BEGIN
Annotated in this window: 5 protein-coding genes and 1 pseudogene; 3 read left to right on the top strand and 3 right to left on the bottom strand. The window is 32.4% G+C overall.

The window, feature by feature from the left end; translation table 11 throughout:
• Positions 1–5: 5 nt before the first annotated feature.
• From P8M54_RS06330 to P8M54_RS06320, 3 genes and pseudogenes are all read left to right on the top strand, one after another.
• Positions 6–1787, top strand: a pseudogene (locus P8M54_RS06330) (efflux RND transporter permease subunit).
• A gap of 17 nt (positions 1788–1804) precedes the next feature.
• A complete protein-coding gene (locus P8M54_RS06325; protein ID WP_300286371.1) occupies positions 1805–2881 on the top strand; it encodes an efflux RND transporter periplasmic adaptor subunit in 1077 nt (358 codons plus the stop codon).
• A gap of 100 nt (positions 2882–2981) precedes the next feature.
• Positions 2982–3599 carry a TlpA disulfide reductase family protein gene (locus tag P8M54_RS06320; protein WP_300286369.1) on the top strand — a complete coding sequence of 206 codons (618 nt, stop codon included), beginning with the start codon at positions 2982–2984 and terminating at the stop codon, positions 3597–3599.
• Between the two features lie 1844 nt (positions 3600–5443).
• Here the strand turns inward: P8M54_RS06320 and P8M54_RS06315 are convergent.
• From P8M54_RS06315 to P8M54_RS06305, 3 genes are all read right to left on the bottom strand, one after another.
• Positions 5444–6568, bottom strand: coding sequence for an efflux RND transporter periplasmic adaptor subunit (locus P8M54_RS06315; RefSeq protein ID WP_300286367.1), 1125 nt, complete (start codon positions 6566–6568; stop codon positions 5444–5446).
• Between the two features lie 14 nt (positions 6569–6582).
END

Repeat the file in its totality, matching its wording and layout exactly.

Annotated in this window: 5 protein-coding genes and 1 pseudogene; 3 read left to right on the top strand and 3 right to left on the bottom strand. The window is 32.4% G+C overall.

The window, feature by feature from the left end; translation table 11 throughout:
• Positions 1–5: 5 nt before the first annotated feature.
• From P8M54_RS06330 to P8M54_RS06320, 3 genes and pseudogenes are all read left to right on the top strand, one after another.
• Positions 6–1787, top strand: a pseudogene (locus P8M54_RS06330) (efflux RND transporter permease subunit).
• A gap of 17 nt (positions 1788–1804) precedes the next feature.
• A complete protein-coding gene (locus P8M54_RS06325; protein ID WP_300286371.1) occupies positions 1805–2881 on the top strand; it encodes an efflux RND transporter periplasmic adaptor subunit in 1077 nt (358 codons plus the stop codon).
• A gap of 100 nt (positions 2882–2981) precedes the next feature.
• Positions 2982–3599 carry a TlpA disulfide reductase family protein gene (locus tag P8M54_RS06320; protein WP_300286369.1) on the top strand — a complete coding sequence of 206 codons (618 nt, stop codon included), beginning with the start codon at positions 2982–2984 and terminating at the stop codon, positions 3597–3599.
• Between the two features lie 1844 nt (positions 3600–5443).
• Here the strand turns inward: P8M54_RS06320 and P8M54_RS06315 are convergent.
• From P8M54_RS06315 to P8M54_RS06305, 3 genes are all read right to left on the bottom strand, one after another.
• Positions 5444–6568, bottom strand: coding sequence for an efflux RND transporter periplasmic adaptor subunit (locus P8M54_RS06315; RefSeq protein ID WP_300286367.1), 1125 nt, complete (start codon positions 6566–6568; stop codon positions 5444–5446).
• Between the two features lie 14 nt (positions 6569–6582).